Chile

Santiago - City of Awesome

by Simeon of shamwow.posterous.com on August 28, 2011

Santiago - City of Awesome

I arrived in Santiago at 11pm on a Tuesday night. My eyes began to water because of the tear gas still in the air from the student protests, and there were garbage bonfires on the road stopping traffic. This made me strangely excited to be there. I stayed for two weeks.

I am now baffled by why so many tourists on the gringo trail in South America avoid Chile. I hear excuses like, "It's too expensive," or "It's too far out of the way." Admittedly, it may be more expensive than its northern neighbors Peru and Bolivia, but a couple of days there is not going to break the budget. It's still nowhere near European or Brazilian standards, and the higher cost adds to the better standard of travel, the public safety, and a noticeable lack of stupidity compared to some other Latin American nation's people. And in terms of location, it shares borders with three countries, with Santiago lying parallel to Buenos Aires.

Santiago has one of the most picturesque settings of any city in the world. Surrounded by snow-capped Andean mountains, downtown is full of classical architecture sharing space with modern high rises. Just walking the city can fill a day. Climbing Cerro Santa Lucia or Cerro San Christobal give you an idea of just how big a place it is. More than the scenery, the architecture, or the attractions, it is the people that make Santiago the place it is. Whether it's the expat foreigners, the university exchange students, or the locals, there is a hospitable atmosphere rarely found in such large cities.

La Piojera is an old pub near the city center. Its walls are covered with graffiti; the floors are sticky; and the bar staff spill just as much alcohol as they serve. The only music they offer is from an elderly duo, when they come in with their guitar and accordian. And it works. I went there by myself one day. Within two minutes, an old drunk man holding a bag of groceries, which I think his wife may have been waiting for at home, started a conversation. He spoke in Spanish, myself in English. When we found a translator, it turned out he was asking me if I spoke Norwegian. I don't know why he didn't just ask me in Norwegian. But it wasn't the quality of the conversation, it was the intent. This sort of interaction happened every time I went out in Santiago, a result of the most enthusiastic, eager, and willing-to-please population I have so far met. It's impossible to go out for a quiet drink as every local will want to engage in repartee, no matter the language difficulties.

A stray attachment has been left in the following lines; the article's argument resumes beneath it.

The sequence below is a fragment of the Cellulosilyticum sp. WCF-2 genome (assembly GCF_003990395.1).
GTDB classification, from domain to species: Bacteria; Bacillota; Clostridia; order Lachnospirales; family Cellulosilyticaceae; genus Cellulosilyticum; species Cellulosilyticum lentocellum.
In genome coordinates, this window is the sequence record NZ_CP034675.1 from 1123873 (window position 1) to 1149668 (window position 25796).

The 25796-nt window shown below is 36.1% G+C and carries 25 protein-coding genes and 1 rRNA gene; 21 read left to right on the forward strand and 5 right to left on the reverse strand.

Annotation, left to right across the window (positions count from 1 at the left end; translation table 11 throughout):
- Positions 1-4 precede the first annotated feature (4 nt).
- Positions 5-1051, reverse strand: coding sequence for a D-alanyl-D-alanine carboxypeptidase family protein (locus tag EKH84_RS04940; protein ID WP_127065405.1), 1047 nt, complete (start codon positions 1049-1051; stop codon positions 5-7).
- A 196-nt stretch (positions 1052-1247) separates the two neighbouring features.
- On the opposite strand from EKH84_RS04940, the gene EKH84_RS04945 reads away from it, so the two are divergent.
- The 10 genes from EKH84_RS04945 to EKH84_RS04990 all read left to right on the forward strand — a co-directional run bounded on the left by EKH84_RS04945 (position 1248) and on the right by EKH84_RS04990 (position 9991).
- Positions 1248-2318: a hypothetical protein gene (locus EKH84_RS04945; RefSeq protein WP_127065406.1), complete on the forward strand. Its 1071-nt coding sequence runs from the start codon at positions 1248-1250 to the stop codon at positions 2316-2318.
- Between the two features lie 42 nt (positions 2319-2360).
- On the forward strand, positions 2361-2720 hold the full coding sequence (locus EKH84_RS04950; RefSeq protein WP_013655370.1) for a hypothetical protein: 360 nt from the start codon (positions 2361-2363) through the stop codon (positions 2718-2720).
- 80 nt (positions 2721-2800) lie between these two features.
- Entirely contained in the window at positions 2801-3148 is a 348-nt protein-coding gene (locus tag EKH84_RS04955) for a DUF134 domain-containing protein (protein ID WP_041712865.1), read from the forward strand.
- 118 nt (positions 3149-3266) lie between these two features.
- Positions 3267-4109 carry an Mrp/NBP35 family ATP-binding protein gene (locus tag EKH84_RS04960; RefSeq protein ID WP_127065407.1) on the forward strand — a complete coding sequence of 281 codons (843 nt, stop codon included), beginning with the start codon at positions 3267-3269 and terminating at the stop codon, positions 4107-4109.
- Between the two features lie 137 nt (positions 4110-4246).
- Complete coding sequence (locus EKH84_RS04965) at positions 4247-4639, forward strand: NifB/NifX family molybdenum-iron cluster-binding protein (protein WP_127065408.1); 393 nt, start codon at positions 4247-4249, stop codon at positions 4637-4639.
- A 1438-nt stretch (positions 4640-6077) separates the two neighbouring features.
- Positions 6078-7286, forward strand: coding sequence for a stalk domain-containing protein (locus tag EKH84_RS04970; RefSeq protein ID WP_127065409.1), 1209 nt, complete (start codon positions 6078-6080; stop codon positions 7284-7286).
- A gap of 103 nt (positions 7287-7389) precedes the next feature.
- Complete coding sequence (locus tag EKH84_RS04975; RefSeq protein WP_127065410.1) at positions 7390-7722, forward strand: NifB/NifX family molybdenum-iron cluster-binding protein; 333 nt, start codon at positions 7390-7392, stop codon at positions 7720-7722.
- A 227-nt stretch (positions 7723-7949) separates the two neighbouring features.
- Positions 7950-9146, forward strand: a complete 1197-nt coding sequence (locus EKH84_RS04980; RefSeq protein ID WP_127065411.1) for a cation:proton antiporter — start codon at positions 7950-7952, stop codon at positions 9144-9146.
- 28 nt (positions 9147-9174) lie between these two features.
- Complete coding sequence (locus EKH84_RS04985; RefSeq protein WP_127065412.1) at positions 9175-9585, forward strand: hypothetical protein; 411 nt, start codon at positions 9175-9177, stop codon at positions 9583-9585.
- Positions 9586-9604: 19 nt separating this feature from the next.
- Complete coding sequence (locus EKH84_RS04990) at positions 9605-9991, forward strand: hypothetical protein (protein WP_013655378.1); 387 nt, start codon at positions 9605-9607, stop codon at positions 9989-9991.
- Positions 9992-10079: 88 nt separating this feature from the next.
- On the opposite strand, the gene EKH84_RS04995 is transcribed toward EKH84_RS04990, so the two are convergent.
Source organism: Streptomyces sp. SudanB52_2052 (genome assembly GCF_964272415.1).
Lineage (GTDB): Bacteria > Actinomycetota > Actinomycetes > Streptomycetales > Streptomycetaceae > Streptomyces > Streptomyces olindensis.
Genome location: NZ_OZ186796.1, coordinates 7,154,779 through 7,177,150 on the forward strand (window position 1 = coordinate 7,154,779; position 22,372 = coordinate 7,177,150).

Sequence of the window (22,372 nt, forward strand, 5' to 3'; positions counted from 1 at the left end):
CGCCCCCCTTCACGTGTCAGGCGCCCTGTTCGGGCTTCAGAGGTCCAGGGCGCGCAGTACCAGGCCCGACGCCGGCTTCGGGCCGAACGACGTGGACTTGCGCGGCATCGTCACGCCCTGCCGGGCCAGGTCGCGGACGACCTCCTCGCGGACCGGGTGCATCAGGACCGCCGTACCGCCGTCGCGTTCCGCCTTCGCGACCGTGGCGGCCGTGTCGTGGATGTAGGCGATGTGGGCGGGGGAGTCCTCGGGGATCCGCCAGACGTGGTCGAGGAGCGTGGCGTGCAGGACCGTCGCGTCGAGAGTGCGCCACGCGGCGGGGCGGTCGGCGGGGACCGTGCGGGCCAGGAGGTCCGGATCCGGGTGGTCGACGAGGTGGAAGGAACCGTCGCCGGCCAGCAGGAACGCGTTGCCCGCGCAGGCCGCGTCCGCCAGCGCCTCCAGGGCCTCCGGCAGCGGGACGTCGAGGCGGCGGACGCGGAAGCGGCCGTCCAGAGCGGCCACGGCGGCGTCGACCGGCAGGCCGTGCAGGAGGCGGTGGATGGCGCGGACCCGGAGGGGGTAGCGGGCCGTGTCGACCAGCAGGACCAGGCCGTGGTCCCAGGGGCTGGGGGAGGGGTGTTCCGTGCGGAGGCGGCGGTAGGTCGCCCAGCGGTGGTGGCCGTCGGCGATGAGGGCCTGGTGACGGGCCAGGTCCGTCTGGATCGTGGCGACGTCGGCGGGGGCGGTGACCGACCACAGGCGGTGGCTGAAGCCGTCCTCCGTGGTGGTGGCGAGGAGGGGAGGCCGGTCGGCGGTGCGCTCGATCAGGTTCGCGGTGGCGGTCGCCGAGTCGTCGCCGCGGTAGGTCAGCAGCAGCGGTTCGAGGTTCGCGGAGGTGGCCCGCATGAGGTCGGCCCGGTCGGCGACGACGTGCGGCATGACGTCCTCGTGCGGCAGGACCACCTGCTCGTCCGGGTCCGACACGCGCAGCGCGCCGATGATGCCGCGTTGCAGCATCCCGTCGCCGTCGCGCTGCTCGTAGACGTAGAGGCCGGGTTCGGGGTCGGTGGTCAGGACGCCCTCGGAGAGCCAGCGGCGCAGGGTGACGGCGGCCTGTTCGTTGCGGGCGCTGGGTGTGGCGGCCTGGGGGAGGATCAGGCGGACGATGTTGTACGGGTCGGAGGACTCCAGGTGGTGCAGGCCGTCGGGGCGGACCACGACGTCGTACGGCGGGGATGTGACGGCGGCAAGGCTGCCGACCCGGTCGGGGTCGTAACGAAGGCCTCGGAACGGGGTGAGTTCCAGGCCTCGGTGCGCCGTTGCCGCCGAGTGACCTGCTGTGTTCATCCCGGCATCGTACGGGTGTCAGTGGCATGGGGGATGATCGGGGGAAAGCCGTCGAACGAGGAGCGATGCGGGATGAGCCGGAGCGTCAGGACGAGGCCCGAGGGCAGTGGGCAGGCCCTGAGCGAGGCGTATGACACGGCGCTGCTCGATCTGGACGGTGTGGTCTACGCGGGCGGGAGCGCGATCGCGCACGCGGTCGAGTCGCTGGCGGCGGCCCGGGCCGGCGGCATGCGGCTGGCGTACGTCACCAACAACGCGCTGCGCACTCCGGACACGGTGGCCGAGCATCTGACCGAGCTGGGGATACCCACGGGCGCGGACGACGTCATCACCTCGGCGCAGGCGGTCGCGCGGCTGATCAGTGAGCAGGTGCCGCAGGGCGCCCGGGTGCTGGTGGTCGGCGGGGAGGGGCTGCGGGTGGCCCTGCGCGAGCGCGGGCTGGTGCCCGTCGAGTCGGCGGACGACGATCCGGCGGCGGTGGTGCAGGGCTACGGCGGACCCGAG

Even the dogs there seem to love life. They are just as common as elsewhere on the continent. But instead of being the malnourished, mangy creatures they usually are, they seem to share the city with the people in Santiango, lying serenely in the sun, well-fed, often clothed, and content with their fortune to have been born there.

So, despite bus company ticket offices closing whenever they wish during the day, the odd student riot, a slightly irritating Immigration Department (should you have to visit), and having to walk around being weighed down by pockets full of change too small to use, Santiago has got everything to make it a worthwhile detour from the rest of the circuit.

ADVICE: Make sure you get a tourist card when entering. I wasn't given one for whatever reason, and hence had to visit the Immigration Department for an hour, after which I was moved along to the International Police Department, and so on. Just get the card when you arrive, so you don't have to deal with this.


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